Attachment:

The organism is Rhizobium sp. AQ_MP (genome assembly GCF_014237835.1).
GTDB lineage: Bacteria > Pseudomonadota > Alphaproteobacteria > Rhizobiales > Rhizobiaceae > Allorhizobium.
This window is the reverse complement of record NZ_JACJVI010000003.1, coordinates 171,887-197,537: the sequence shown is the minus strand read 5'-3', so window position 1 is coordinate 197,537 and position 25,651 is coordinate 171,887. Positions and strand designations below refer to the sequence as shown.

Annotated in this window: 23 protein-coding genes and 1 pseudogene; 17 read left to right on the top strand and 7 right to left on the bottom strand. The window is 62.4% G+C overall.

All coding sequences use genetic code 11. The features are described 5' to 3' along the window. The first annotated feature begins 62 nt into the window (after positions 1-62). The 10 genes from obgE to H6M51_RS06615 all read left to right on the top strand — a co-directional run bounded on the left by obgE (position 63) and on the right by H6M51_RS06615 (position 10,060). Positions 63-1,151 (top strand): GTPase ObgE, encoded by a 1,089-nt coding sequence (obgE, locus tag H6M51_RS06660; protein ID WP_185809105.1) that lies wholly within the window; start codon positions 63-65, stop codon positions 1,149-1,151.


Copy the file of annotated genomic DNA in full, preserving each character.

The organism is Rhizobium sp. AQ_MP (genome assembly GCF_014237835.1).
GTDB lineage: Bacteria > Pseudomonadota > Alphaproteobacteria > Rhizobiales > Rhizobiaceae > Allorhizobium.
This window is the reverse complement of record NZ_JACJVI010000003.1, coordinates 171,887-197,537: the sequence shown is the minus strand read 5'-3', so window position 1 is coordinate 197,537 and position 25,651 is coordinate 171,887. Positions and strand designations below refer to the sequence as shown.

Annotated in this window: 23 protein-coding genes and 1 pseudogene; 17 read left to right on the top strand and 7 right to left on the bottom strand. The window is 62.4% G+C overall.

All coding sequences use genetic code 11. The features are described 5' to 3' along the window. The first annotated feature begins 62 nt into the window (after positions 1-62). The 10 genes from obgE to H6M51_RS06615 all read left to right on the top strand — a co-directional run bounded on the left by obgE (position 63) and on the right by H6M51_RS06615 (position 10,060). Positions 63-1,151 (top strand): GTPase ObgE, encoded by a 1,089-nt coding sequence (obgE, locus tag H6M51_RS06660; protein ID WP_185809105.1) that lies wholly within the window; start codon positions 63-65, stop codon positions 1,149-1,151.